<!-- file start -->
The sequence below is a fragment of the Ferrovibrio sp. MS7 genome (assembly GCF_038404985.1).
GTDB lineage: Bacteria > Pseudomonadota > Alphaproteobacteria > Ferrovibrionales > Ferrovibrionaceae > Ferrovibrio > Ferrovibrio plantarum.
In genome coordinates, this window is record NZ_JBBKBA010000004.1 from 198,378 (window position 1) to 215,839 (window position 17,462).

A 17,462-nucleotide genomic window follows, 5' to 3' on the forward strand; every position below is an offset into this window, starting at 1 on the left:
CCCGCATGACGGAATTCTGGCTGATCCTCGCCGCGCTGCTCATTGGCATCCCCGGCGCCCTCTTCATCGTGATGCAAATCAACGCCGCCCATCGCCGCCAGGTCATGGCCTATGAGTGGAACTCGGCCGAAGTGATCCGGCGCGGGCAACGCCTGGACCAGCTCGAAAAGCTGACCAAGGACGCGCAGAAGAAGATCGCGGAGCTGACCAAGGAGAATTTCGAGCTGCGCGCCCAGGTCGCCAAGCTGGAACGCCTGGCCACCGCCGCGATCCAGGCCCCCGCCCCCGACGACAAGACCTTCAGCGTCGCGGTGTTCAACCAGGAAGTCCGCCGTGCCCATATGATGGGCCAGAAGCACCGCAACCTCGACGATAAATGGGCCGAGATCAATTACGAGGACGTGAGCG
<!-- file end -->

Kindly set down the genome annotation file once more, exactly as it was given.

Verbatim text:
The sequence below is a fragment of the Ferrovibrio sp. MS7 genome (assembly GCF_038404985.1).
GTDB lineage: Bacteria > Pseudomonadota > Alphaproteobacteria > Ferrovibrionales > Ferrovibrionaceae > Ferrovibrio > Ferrovibrio plantarum.
In genome coordinates, this window is record NZ_JBBKBA010000004.1 from 198,378 (window position 1) to 215,839 (window position 17,462).

A 17,462-nucleotide genomic window follows, 5' to 3' on the forward strand; every position below is an offset into this window, starting at 1 on the left:
CCCGCATGACGGAATTCTGGCTGATCCTCGCCGCGCTGCTCATTGGCATCCCCGGCGCCCTCTTCATCGTGATGCAAATCAACGCCGCCCATCGCCGCCAGGTCATGGCCTATGAGTGGAACTCGGCCGAAGTGATCCGGCGCGGGCAACGCCTGGACCAGCTCGAAAAGCTGACCAAGGACGCGCAGAAGAAGATCGCGGAGCTGACCAAGGAGAATTTCGAGCTGCGCGCCCAGGTCGCCAAGCTGGAACGCCTGGCCACCGCCGCGATCCAGGCCCCCGCCCCCGACGACAAGACCTTCAGCGTCGCGGTGTTCAACCAGGAAGTCCGCCGTGCCCATATGATGGGCCAGAAGCACCGCAACCTCGACGATAAATGGGCCGAGATCAATTACGAGGACGTGAGCG